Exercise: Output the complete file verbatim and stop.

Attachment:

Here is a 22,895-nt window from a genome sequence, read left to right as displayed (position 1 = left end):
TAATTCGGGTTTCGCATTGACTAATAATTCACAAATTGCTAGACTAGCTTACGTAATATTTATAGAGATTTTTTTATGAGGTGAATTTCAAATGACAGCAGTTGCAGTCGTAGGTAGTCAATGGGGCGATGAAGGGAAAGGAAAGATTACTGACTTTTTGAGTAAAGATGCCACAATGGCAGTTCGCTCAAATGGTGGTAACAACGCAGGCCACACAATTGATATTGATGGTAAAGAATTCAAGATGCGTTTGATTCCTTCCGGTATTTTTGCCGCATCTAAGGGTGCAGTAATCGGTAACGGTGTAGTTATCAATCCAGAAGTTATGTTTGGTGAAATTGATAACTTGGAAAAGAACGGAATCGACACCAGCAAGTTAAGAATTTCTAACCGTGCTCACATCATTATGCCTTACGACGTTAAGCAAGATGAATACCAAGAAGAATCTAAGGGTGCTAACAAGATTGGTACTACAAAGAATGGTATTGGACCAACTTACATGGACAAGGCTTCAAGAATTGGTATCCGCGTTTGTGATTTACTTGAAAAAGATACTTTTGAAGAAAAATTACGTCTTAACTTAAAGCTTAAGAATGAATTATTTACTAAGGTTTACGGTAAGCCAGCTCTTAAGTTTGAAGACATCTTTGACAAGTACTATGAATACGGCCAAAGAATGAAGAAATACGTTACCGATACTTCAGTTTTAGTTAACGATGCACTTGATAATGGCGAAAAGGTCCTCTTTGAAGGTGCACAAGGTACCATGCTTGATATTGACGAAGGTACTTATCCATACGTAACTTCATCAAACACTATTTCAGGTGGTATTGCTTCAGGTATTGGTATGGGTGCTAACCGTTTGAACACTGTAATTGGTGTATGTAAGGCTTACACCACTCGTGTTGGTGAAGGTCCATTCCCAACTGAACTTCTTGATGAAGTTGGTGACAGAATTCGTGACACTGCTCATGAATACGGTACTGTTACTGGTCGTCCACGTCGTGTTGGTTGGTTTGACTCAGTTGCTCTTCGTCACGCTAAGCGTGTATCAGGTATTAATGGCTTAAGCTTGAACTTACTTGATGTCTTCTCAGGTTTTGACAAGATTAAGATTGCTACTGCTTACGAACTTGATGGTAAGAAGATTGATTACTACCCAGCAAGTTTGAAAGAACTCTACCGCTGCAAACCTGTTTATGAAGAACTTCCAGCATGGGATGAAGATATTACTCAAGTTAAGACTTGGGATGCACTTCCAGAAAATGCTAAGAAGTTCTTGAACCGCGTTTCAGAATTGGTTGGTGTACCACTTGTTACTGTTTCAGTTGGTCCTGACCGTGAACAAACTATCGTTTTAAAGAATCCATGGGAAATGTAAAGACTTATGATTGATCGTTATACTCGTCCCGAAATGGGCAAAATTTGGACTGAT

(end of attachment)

Here is a 22,895-nt window from a genome sequence, read left to right as displayed (position 1 = left end):
TAATTCGGGTTTCGCATTGACTAATAATTCACAAATTGCTAGACTAGCTTACGTAATATTTATAGAGATTTTTTTATGAGGTGAATTTCAAATGACAGCAGTTGCAGTCGTAGGTAGTCAATGGGGCGATGAAGGGAAAGGAAAGATTACTGACTTTTTGAGTAAAGATGCCACAATGGCAGTTCGCTCAAATGGTGGTAACAACGCAGGCCACACAATTGATATTGATGGTAAAGAATTCAAGATGCGTTTGATTCCTTCCGGTATTTTTGCCGCATCTAAGGGTGCAGTAATCGGTAACGGTGTAGTTATCAATCCAGAAGTTATGTTTGGTGAAATTGATAACTTGGAAAAGAACGGAATCGACACCAGCAAGTTAAGAATTTCTAACCGTGCTCACATCATTATGCCTTACGACGTTAAGCAAGATGAATACCAAGAAGAATCTAAGGGTGCTAACAAGATTGGTACTACAAAGAATGGTATTGGACCAACTTACATGGACAAGGCTTCAAGAATTGGTATCCGCGTTTGTGATTTACTTGAAAAAGATACTTTTGAAGAAAAATTACGTCTTAACTTAAAGCTTAAGAATGAATTATTTACTAAGGTTTACGGTAAGCCAGCTCTTAAGTTTGAAGACATCTTTGACAAGTACTATGAATACGGCCAAAGAATGAAGAAATACGTTACCGATACTTCAGTTTTAGTTAACGATGCACTTGATAATGGCGAAAAGGTCCTCTTTGAAGGTGCACAAGGTACCATGCTTGATATTGACGAAGGTACTTATCCATACGTAACTTCATCAAACACTATTTCAGGTGGTATTGCTTCAGGTATTGGTATGGGTGCTAACCGTTTGAACACTGTAATTGGTGTATGTAAGGCTTACACCACTCGTGTTGGTGAAGGTCCATTCCCAACTGAACTTCTTGATGAAGTTGGTGACAGAATTCGTGACACTGCTCATGAATACGGTACTGTTACTGGTCGTCCACGTCGTGTTGGTTGGTTTGACTCAGTTGCTCTTCGTCACGCTAAGCGTGTATCAGGTATTAATGGCTTAAGCTTGAACTTACTTGATGTCTTCTCAGGTTTTGACAAGATTAAGATTGCTACTGCTTACGAACTTGATGGTAAGAAGATTGATTACTACCCAGCAAGTTTGAAAGAACTCTACCGCTGCAAACCTGTTTATGAAGAACTTCCAGCATGGGATGAAGATATTACTCAAGTTAAGACTTGGGATGCACTTCCAGAAAATGCTAAGAAGTTCTTGAACCGCGTTTCAGAATTGGTTGGTGTACCACTTGTTACTGTTTCAGTTGGTCCTGACCGTGAACAAACTATCGTTTTAAAGAATCCATGGGAAATGTAAAGACTTATGATTGATCGTTATACTCGTCCCGAAATGGGCAAAATTTGGACTGAT